African Natives Attitudes

By Mason M., Ivan O., Amanda L., Dylan B., Alexandra B.

Imperialism Begins

As well as fighting native tribes one-on-one most western forces caused conflicts between native tribes with already long standing conflicts in order to gain land, resources, and control. The extra problems created a bitter relationship between the native tribes that were used as well as putting even greater strain on long standing relationships between tribes, which caused great confusion in the political system of Africa. Many different countries viewed Africa as a free for all, and an excellent place to establish trade and power. Once Belgium started trade with the Congo in the late 1800's, a domino effect happened which caused European powers to quickly rush in to Africa. Of course, the natives didn't like this.


Attitudes Toward Imperialism

As British rule began to dictate African society, there was a lot of political immaturity through and through. This was not good for Africans, and they didn't take too kindly to having such a corrupt political system. Also, under foreign rule, all of the precious resources of Africa were mined and shipped to Europe, leaving Africa with nothing. New government control meant old religions and traditions were now outlawed. Plus, Europe set the borders of most of Africa's countries, completely disregarding the current relationships between tribes. The native Africans were being treated horribly, and they knew it. Many Africans became extremely upset and frustrated. Soon, after they started to support ideas of The Enlightenment, many African countries began to rebel to form a new national identity.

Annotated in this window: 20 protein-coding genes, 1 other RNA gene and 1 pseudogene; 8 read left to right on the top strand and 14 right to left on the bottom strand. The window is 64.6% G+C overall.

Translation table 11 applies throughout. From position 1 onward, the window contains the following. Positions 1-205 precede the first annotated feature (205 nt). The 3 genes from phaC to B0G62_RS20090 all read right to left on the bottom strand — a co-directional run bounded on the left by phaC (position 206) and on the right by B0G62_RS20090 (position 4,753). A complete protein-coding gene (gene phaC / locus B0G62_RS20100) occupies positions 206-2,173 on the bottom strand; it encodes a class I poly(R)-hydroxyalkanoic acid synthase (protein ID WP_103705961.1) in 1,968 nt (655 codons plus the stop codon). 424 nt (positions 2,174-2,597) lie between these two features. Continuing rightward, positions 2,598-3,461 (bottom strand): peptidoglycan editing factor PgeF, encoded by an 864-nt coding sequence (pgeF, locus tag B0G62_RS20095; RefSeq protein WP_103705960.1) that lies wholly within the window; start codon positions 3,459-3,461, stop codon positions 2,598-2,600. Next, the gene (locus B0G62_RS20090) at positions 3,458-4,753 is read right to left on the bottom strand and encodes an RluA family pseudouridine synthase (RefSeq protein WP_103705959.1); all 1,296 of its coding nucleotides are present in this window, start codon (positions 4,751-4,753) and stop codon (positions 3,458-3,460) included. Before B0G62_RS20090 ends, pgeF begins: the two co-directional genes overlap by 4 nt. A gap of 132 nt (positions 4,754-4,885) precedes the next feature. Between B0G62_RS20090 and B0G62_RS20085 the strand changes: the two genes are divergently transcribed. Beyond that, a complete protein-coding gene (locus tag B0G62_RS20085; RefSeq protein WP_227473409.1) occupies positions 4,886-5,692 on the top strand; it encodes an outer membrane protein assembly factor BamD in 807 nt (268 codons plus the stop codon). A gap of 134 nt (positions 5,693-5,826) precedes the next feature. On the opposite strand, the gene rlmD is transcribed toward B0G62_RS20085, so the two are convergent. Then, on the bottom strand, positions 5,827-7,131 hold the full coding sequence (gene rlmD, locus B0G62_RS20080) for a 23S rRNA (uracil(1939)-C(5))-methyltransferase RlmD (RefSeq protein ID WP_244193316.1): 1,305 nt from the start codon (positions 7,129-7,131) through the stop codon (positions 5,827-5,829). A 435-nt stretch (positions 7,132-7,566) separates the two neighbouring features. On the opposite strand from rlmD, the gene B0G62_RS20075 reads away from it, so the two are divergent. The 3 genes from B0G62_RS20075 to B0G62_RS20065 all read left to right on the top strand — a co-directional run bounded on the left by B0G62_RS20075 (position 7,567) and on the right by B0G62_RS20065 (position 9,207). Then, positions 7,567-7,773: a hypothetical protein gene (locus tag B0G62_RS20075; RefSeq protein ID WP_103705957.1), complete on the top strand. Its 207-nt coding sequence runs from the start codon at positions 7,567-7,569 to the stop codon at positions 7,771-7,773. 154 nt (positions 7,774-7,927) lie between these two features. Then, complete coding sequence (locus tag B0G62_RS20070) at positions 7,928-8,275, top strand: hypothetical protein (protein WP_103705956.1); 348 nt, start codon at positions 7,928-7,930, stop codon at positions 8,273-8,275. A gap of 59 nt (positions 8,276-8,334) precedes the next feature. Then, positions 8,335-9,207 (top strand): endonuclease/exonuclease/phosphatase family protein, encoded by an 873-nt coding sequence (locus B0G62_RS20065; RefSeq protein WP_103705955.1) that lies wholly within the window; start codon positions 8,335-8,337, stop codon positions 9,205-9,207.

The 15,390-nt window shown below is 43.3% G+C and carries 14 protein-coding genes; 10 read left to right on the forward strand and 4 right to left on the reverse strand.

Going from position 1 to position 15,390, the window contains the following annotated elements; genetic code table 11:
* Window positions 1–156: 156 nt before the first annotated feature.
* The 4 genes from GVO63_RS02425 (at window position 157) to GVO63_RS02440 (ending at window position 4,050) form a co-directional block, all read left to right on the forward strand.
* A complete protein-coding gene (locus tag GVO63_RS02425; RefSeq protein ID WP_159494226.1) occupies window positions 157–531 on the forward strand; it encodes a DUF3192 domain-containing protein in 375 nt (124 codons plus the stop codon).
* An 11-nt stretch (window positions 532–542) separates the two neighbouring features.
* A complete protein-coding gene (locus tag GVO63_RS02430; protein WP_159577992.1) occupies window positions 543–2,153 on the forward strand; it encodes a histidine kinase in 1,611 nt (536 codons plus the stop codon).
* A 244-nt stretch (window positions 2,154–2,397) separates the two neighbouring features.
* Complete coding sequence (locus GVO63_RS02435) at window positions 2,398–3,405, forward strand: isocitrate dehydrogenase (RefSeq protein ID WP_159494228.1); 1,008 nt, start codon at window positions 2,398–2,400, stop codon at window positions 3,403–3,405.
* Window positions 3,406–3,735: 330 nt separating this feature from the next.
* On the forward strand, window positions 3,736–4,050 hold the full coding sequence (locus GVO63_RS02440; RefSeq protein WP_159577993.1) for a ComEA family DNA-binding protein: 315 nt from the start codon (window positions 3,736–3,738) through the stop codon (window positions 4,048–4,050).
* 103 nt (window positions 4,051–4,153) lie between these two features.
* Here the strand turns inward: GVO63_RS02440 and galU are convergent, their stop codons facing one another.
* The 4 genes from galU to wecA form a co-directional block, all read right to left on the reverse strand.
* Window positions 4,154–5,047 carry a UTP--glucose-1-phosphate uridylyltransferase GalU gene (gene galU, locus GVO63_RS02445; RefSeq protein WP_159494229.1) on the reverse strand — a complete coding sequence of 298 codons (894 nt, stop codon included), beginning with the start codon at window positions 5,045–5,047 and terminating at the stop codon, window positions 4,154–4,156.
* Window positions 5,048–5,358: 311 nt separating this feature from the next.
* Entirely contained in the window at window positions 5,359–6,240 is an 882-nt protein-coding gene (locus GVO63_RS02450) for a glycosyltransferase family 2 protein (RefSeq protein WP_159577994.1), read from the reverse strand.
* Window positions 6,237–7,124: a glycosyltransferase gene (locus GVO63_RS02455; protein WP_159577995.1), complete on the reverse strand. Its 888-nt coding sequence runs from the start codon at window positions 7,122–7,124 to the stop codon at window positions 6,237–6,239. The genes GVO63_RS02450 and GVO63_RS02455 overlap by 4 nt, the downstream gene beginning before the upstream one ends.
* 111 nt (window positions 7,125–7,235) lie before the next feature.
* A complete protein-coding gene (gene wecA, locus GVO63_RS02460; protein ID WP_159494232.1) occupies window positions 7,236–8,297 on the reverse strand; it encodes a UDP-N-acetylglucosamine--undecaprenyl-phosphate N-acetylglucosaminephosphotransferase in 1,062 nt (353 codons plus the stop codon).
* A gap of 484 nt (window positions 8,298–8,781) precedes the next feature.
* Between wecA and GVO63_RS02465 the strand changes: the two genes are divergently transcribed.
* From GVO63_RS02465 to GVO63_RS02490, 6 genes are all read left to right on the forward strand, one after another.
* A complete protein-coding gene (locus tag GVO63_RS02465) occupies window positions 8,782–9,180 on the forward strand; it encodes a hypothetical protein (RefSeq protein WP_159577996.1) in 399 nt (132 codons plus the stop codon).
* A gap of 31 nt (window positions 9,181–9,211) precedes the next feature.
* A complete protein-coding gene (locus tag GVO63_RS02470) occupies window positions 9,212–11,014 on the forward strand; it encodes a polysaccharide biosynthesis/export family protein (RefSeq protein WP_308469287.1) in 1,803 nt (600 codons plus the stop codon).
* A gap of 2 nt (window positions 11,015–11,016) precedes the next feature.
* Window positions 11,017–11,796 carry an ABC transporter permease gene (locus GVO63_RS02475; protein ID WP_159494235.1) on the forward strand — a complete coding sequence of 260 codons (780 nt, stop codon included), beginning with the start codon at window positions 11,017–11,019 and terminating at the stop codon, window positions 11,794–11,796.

Africa Strikes Back

Most Africans really hated what was happening in their continent. By 1900, Europe had control of well over 90% of Africa, and the natives wanted to do something about it. Many different resistance movements occurred at this time, an example of which was the Bambatha rebellion, in which the Zulu chief Bambatha organized an armed rebellion against the British authorities. His people were being taxed heavily, and his land was being taken away and given to the European settlers. Many of these armed revolts happened over the years in various parts of Africa, and most were fueled by the desire for restored traditions and religions.


Works Cited

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"The Colonization of Africa." Online Exhibitions | The New York Public Library. N.p., n.d. Web. 29 Aug. 2013. <http://exhibitions.nypl.org/africanaage/essay-colonization-of-africa.html>.


"The fight against colonialism and imperialism in Africa | South African History Online." South African History Online. N.p., n.d. Web. 29 Aug. 2013. <http://www.sahistory.org.za/article/fight-against-colonialism-and-imperialism-africa-grade-11>.


"1750-1914 - Imperialism in Africa." New Canaan Public Schools - NCPS Home. N.p., n.d. Web. 2 Sept. 2013. <http://www2.newcanaan.k12.ct.us/education/components/scrapbook/default.php?sectiondetailid=5501>.


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